Recent times have seen drives to deepen and broaden the incorporation of digital technologies into teaching practices, and—especially in the wake of the Covid-19 pandemic—to accelerate the pace of the associated change. Digital transformation is a contested and problematic term, which, having originated in other spheres, has been only awkwardly appropriated into educational research. Yet it correctly draws attention to important relationships that link this ongoing drive to innovate pedagogical practices using digital technologies with a range of other issues—institutional structures, strategies, and management; educational business models and links with stakeholders in other sectors; and changes in economic models, political agendas and associated ideologies within those broader societies in which educational systems are situated. The impact of such issues has been extensive, yet it has most often been noted with regard to educational systems and institutions.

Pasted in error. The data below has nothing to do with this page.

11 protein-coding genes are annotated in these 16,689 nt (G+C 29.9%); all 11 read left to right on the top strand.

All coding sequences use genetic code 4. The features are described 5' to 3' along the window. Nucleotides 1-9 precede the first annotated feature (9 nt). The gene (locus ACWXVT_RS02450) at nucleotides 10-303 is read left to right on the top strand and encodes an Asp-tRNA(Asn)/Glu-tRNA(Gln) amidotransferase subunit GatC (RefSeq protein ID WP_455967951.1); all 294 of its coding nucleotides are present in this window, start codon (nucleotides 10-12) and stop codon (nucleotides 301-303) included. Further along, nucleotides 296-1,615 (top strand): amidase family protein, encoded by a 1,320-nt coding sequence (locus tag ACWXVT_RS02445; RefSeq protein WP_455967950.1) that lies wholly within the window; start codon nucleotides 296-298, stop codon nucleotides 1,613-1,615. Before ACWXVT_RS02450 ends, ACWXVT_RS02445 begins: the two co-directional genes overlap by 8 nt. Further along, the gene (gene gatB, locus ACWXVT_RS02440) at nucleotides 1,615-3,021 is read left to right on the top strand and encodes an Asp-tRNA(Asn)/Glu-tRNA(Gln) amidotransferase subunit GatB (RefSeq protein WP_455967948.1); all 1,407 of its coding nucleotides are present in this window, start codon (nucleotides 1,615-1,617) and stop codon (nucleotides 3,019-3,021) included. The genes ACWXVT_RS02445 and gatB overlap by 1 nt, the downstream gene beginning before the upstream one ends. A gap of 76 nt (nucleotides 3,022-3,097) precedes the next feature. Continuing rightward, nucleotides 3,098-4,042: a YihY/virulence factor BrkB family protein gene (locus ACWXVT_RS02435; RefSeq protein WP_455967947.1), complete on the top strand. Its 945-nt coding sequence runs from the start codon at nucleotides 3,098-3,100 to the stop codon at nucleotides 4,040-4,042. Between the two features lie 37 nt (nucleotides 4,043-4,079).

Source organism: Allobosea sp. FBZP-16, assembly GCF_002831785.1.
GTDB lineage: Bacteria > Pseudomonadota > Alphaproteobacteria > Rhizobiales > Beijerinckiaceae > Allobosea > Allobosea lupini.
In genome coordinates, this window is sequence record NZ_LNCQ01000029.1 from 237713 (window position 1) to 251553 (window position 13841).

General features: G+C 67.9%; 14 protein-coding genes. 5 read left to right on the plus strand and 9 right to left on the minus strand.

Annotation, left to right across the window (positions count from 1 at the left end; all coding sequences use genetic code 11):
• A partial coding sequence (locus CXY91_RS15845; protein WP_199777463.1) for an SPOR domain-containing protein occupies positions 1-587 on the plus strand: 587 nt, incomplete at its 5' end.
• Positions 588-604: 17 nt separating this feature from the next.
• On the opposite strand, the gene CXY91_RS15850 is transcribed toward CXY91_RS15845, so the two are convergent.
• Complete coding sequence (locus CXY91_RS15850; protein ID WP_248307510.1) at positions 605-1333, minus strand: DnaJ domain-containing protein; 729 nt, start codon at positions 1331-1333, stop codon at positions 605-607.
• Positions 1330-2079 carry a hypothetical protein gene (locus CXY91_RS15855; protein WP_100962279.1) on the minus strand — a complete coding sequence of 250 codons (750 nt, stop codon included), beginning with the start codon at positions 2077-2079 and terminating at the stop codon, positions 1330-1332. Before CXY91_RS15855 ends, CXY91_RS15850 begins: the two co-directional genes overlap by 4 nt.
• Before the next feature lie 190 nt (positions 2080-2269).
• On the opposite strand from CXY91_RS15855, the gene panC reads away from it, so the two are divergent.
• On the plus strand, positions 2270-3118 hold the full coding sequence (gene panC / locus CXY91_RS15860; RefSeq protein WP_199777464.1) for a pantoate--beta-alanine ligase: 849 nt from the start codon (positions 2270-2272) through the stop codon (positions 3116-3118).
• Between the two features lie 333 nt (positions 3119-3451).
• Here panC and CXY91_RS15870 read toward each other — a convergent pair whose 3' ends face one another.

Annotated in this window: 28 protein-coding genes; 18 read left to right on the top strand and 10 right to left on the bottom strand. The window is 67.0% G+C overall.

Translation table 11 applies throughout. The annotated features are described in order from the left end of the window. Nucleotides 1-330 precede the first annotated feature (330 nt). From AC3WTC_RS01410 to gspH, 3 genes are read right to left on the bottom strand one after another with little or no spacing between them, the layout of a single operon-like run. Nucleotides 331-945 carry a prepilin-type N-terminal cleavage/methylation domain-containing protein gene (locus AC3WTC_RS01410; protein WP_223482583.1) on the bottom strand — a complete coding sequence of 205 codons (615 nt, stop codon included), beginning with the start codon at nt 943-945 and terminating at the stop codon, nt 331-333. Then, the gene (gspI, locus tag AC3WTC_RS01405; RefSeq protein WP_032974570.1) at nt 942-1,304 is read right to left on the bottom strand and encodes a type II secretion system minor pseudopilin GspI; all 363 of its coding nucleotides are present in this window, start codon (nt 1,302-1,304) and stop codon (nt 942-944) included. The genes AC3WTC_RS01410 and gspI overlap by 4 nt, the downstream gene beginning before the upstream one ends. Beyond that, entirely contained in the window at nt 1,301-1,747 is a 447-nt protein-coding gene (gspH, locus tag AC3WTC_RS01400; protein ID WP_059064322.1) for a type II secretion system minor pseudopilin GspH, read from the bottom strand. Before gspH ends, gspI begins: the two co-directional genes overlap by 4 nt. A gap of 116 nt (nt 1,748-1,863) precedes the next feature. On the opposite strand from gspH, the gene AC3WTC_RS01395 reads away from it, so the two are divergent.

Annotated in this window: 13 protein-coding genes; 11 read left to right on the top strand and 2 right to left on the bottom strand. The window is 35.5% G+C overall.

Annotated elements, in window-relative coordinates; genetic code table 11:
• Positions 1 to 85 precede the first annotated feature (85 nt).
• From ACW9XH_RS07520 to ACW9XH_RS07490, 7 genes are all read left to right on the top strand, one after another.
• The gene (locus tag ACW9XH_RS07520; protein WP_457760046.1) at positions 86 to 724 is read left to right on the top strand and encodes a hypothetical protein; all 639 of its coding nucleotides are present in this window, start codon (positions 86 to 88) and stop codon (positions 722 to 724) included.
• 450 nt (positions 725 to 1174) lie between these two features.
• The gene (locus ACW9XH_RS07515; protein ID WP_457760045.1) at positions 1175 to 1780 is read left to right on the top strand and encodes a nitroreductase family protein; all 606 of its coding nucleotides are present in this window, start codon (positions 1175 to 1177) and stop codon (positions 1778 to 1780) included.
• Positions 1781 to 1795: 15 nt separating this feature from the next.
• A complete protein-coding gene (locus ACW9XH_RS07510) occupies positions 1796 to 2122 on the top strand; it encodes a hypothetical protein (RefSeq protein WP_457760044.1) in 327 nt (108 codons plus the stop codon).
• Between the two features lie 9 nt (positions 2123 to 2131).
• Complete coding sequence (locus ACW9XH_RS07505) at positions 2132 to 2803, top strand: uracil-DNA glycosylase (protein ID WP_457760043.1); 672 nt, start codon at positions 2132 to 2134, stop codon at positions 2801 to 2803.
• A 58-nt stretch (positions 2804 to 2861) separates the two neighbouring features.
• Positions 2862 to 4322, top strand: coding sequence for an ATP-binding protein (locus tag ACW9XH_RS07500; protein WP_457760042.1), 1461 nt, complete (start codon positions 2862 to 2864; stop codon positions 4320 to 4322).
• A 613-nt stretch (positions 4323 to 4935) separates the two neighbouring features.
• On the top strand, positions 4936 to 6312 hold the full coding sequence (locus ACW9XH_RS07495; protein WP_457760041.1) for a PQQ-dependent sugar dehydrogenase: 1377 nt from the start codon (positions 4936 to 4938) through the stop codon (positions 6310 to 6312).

In this edition of Studies in Technology Enhanced Learning, we wish to consider the implications specifically from the point of view of teachers, teaching and/or teaching practices. The present special issue will explore some of the varied roles, practices, forms of expertise, and identities of teachers in times of digital transformation. It will explore the implications for teaching practices, including as these are increasingly distributed across teaching teams that incorporate new professional roles. It will incorporate accounts of pedagogical change, instructional design, and the integration of new technologies into practice for particular purposes. It will acknowledge teaching as a form of labour, grappling with accounts of workload and work/life balance. And it will critique the underlying processes, agenda and ideologies from the specific “frontline professional” perspective of teachers and other staff involved in teaching practices.
The special issue is edited by
Brett Bligh, Department of Educational Research, Lancaster University, Lancaster, United Kingdom.
The issue is currently in progress. As papers from this issue are gradually released, they will be listed below. These papers have in press status (sometimes called online-ahead-of-print). They have been accepted after peer review and can be cited using their DOI number, but they do not yet have citable page numbers.